As a beginning, a small number of Plymouth-only dealerships were set up in various parts of the country, growing to 297 "exclusives" by 1961. The first major move in implementing this plan began with the 1960 model year, when the Plymouth franchise was withdrawn from Dodge dealers.
But instead of commanding Dodge dealers to concentrate their sales efforts going after Mercury, the low-series Oldsmobiles and Buicks, and especially the fast-rising Pontiac, Chrysler instead did two things to the detriment of both Dodge and Plymouth.
First, they gave Dodge dealers the Dart, a 118-inch-wheelbase car that competed model for model with Chevrolet, Ford, and Plymouth. Second, they reduced the number of medium-priced Dodges, shrinking the series count from three to two, Matador and Polara, which were new and unfamiliar names.
The Dart was so overwhelmingly successful that the division's percentage of industry sales increased dramatically, from 3.5 percent in 1959 to 6.2 percent in 1960. The good-looking Dart even outsold the Plymouth with its awkward-looking front end that drove customers straight into a Dodge showroom. When the model year was done, more Darts than Plymouths had been produced -- no doubt not what had been intended.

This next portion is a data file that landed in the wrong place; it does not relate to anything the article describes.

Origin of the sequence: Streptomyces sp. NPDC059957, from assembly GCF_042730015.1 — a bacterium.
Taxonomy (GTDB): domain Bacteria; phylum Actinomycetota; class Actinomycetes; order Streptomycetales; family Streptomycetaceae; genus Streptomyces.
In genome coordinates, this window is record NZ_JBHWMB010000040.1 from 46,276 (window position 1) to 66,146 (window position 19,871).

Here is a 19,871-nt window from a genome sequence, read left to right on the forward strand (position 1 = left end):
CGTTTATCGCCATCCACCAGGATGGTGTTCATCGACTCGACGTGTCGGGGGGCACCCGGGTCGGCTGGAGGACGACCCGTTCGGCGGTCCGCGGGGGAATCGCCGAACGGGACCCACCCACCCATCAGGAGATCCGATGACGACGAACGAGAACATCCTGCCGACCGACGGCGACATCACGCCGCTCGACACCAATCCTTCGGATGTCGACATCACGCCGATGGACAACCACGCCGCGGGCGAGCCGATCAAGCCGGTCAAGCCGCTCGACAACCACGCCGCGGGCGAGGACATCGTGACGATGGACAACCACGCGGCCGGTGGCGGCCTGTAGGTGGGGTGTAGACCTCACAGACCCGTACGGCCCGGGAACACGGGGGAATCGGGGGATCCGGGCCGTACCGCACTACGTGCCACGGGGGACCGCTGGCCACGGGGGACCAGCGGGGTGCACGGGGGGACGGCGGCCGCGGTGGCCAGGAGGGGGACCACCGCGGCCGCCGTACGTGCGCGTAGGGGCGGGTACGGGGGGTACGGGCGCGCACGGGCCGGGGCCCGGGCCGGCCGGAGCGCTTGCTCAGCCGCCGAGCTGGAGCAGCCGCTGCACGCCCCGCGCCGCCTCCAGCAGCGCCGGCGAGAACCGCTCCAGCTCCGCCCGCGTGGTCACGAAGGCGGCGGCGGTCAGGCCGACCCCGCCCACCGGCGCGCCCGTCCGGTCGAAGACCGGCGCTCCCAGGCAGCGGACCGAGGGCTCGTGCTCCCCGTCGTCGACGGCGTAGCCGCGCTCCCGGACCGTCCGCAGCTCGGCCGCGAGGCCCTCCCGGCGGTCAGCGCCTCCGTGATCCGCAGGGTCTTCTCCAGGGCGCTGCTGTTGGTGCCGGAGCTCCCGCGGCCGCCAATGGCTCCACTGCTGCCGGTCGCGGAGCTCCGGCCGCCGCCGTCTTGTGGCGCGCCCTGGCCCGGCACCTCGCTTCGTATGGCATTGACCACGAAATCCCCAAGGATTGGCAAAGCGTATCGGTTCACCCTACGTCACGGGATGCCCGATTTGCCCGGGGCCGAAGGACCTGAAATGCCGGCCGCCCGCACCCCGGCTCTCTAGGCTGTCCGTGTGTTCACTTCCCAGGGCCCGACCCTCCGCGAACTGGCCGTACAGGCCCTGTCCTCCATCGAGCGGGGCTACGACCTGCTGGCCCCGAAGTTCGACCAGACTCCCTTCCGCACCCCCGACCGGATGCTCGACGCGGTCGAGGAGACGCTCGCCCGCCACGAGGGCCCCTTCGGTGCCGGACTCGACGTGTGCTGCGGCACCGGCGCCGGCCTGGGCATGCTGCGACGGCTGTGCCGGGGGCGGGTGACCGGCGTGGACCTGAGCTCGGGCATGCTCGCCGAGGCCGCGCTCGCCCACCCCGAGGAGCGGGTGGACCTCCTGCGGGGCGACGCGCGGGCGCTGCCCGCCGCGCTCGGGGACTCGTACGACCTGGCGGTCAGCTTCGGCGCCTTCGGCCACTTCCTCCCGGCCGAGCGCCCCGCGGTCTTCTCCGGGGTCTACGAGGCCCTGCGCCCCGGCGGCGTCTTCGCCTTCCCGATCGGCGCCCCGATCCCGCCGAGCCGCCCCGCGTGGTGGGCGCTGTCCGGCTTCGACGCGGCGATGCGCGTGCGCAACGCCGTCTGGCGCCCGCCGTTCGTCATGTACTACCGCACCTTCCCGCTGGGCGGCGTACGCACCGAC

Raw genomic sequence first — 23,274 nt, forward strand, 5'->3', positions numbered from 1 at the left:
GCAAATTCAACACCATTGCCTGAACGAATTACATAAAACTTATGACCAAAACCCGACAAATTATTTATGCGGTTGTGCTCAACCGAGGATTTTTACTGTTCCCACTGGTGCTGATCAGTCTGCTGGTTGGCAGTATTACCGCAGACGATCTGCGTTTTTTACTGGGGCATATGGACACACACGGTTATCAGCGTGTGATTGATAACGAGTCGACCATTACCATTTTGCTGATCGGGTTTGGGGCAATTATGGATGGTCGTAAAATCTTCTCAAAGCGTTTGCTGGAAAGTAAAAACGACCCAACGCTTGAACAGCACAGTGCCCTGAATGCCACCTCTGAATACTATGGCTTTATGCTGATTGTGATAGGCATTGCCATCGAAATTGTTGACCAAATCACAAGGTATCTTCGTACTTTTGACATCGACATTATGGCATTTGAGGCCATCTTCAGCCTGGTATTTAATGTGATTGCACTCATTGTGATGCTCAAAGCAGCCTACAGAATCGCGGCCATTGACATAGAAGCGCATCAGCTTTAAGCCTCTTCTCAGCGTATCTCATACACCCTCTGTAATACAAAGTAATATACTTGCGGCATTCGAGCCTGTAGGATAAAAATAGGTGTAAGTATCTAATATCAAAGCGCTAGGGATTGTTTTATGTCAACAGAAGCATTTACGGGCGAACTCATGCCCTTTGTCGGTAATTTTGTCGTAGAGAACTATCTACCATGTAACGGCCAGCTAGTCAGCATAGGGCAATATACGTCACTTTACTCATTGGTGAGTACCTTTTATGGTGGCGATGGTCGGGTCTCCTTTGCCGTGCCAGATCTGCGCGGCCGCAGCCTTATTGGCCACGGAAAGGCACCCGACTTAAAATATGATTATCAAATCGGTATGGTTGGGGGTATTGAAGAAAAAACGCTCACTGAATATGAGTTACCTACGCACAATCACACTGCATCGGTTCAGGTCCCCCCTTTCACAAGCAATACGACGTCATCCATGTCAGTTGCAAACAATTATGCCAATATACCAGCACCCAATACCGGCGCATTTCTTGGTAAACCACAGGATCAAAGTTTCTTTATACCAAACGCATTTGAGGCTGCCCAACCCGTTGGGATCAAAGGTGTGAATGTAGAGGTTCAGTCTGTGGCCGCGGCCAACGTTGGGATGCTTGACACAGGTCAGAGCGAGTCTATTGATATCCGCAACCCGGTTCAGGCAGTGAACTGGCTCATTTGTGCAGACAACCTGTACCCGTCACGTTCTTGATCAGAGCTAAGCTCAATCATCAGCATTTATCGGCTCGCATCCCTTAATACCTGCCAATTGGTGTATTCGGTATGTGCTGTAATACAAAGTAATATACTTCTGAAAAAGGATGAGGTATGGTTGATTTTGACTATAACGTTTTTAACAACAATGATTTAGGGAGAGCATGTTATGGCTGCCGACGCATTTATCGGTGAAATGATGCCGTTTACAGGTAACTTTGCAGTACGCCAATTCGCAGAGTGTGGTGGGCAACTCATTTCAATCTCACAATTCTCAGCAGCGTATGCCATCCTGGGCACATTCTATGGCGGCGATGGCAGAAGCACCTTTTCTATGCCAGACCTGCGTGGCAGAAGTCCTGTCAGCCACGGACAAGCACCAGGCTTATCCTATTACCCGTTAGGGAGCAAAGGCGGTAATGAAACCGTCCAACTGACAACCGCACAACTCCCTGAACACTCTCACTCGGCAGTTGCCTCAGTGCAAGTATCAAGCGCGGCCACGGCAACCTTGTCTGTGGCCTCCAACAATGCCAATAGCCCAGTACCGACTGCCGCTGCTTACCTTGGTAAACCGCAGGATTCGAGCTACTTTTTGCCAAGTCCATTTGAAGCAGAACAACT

Dodge dealers, of course, were ecstatic, selling all the Darts they could get. However, demand for larger, costlier Dodges languished. One consequence of this was that the array of medium-priced Dodges was further reduced to a single series -- Polara -- for 1961.
Meanwhile, the company, distracted by scandal in the executive ranks and the foundering of DeSoto, abruptly abandoned its plans to establish Plymouth-only dealerships. Upon DeSoto's demise, the dealer network was reconfigured into two groupings -- Dodge-Dodge Truck and Chrysler-Plymouth.
In the addictive rush of the Dart's initial success, Dodge's traditional role in the medium-price market was allowed to wither, and not just at company headquarters. In truth, Dodge dealers themselves, flush with profits on Dart sales, simply walked away from competing in the field.
Model-year production of "senior" Dodges plummeted from 156,385 cars in 1959 to a mere 14,032 in 1961 (not counting Dart wagons, which shared the bigger cars' 122-inch wheelbase.)
To learn about the 1962 Dodge 880, see the next page.
For more information about cars, see: